…index funds must seek out differentiation in the market where they can find it. Using their voting power to promote their investor’s social values, and doing so publicly and loudly, is a way for these funds, which otherwise risk becoming commodities, to give millennial investors a reason to choose them.

The asset management industry has experienced declining management fees since the 1990s, in what is commonly referred to as “fee compression.” A July 2022 analysis from Morningstar showed that for asset-weighted passive funds, fees have “declined 66% since 1990.”

But in many cases, ESG investments are proving to be an opportunity for funds to charge higher fees. The Economist looked at three very similar exchange-traded funds (ETFs) managed by BlackRock: Core S&P 500 (IVV), ESG Screened S&P (XVV), and ESG Aware MSCI USA (ESGU). Despite very similar composition and synchronized performance in 2022, the ESG ETFs had 2.7 to 5-times higher expense ratios, the percentage of a fund’s assets used to cover operating expenses.

Whether this difference is due to the relative size of these funds and the back-end work involved in constructing the index, it is a persistent pattern. In 2021, Morningstar found a significant so-called “greenium” upcharge for ESG funds. While Morningstar found fees were at record lows in 2021, the asset-weighted average expense ratio was 0.55% for sustainable funds—significantly higher than 0.39% for traditional funds.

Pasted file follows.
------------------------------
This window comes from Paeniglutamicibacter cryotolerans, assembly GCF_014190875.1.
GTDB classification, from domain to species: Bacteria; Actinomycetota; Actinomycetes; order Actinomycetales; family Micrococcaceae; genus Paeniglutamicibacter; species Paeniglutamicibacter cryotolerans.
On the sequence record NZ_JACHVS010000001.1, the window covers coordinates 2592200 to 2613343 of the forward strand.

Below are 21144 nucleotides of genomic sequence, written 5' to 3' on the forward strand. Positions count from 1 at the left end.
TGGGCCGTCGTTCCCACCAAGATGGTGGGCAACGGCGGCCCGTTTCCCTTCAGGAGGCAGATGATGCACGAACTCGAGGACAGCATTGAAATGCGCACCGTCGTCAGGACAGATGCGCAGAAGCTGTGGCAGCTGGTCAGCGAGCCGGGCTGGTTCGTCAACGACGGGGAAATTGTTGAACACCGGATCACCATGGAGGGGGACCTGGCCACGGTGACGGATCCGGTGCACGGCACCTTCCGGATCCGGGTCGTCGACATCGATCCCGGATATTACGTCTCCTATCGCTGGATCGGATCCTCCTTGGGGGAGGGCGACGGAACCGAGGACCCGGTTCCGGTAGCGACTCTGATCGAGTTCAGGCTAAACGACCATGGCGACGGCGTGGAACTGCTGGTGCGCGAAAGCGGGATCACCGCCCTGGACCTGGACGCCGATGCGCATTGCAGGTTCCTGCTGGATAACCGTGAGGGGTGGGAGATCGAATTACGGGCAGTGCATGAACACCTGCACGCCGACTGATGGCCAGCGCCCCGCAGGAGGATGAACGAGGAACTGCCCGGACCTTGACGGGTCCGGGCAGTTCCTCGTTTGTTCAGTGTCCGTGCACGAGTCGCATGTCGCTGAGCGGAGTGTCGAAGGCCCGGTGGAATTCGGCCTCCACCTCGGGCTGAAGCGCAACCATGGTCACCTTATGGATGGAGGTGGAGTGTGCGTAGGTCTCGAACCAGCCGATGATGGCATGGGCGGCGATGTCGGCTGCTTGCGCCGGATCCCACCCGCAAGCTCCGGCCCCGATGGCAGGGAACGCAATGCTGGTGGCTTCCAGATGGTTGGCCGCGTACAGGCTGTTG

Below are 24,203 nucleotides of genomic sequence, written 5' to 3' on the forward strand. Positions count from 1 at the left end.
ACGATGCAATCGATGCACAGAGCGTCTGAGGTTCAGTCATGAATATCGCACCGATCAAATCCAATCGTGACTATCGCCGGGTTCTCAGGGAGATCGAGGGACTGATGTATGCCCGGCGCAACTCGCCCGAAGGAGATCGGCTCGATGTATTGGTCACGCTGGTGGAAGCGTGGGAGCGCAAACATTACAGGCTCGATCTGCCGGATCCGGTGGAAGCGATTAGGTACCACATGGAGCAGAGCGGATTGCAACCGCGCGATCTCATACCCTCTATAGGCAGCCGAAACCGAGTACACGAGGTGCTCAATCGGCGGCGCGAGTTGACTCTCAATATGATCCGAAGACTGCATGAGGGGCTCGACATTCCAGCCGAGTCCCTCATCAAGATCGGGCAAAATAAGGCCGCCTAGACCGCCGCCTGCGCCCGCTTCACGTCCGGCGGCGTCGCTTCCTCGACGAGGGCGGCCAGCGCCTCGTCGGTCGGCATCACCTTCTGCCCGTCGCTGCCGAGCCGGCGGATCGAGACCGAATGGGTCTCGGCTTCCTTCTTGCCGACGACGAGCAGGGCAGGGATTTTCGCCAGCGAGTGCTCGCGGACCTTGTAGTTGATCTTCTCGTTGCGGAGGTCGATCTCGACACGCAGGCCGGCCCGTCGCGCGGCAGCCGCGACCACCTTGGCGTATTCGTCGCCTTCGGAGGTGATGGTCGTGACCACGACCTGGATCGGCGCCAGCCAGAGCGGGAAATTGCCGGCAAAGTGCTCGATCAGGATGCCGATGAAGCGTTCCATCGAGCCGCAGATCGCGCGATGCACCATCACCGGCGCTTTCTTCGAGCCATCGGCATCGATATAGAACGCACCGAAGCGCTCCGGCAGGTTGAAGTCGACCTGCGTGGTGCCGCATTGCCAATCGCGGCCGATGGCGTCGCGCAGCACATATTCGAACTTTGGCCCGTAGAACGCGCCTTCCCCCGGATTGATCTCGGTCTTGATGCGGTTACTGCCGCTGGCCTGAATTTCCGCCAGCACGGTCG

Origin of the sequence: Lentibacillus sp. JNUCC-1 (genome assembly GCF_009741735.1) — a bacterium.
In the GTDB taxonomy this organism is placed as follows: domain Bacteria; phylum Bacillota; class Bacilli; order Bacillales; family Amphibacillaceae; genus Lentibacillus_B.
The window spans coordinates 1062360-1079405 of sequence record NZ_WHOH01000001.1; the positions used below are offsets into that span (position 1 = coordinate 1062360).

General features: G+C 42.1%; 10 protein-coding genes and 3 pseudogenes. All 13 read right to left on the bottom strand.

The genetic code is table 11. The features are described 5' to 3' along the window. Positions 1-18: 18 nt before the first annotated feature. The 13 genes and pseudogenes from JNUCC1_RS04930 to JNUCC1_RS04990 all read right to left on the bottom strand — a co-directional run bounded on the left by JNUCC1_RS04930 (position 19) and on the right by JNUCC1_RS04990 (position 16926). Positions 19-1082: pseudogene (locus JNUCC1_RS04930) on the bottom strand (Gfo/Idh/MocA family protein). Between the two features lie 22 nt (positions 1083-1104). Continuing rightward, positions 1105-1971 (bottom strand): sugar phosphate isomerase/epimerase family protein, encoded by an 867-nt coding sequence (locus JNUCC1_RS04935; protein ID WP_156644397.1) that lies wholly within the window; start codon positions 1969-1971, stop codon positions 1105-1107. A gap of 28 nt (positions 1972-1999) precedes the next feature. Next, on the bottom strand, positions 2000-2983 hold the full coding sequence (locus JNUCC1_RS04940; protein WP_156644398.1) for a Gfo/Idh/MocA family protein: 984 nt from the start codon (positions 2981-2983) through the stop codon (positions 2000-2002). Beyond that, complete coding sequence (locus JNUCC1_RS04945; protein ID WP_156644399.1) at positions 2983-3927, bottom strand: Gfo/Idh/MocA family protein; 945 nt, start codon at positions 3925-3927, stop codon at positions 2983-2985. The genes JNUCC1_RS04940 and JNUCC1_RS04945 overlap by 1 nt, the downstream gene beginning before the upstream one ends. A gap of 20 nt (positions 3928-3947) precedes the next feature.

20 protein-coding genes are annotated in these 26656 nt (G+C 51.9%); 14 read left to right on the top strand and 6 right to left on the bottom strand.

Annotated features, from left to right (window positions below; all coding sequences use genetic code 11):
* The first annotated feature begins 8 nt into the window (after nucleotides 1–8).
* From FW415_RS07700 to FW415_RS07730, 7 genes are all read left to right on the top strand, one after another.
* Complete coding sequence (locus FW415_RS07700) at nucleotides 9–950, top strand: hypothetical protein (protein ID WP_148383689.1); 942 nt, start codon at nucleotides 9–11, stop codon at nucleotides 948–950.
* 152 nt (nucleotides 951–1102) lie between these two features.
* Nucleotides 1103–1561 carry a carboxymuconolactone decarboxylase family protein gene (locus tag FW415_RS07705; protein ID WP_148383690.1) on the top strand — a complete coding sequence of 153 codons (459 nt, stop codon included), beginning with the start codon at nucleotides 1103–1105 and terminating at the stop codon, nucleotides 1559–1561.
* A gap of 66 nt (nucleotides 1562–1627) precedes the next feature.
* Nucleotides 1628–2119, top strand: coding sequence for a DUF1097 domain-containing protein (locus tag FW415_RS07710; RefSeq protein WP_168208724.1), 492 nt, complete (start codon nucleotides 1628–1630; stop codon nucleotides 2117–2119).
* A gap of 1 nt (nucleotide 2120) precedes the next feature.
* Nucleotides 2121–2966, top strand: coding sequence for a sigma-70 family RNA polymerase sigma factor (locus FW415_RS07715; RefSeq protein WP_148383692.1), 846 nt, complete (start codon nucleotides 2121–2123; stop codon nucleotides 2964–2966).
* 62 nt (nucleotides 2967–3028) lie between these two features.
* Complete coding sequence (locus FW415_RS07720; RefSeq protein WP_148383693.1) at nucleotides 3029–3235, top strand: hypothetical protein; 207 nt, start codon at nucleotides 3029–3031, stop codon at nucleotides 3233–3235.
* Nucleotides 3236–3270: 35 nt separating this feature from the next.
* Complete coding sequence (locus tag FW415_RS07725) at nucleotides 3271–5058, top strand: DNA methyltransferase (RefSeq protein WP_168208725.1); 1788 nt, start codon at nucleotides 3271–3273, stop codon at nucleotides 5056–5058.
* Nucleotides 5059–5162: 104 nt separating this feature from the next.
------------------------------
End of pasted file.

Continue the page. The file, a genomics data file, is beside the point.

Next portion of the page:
Politicizing Public Pensions and Taxpayers’ Dollars

Higher fees and marketing strategies are not parts of the environmental, social, and governance-related sales pitches made to investors. Instead, ESG advocates and asset managers make the case that environmental, social, and corporate governance considerations are in the best interest of investors. BlackRock CEO Larry Fink, for example, wrote in his 2022 letter to “CEOs and chairs of the companies our clients are invested in”:

Stakeholder capitalism is not about politics. It is not a social or ideological agenda. It is not ‘woke.’ It is capitalism, driven by mutually beneficial relationships between you and the employees, customers, suppliers, and communities your company relies on to prosper.

Despite Fink’s framing, ESG policies often take sides on some of the most contentious contemporary political issues, including energy, environmental policy and climate change, foreign policy, abortion, guns, workplace issues, and more. ESG often moves these issues from legislative, judicial, and political spheres into financial markets and corporate boards, increasingly politicizing what might previously have been non-political organizations and institutions focused on their core missions and products.

To claim otherwise presupposes that ESG considerations are an objectively better way to operate and evaluate firms. Thorough analyses, like research by the University of California-Los Angeles Professor Bardford Cornell and Aswath Damodaran, a professor at New York University, concluded: “evidence that investors can generate positive excess returns with ESG-focused investing is weak.”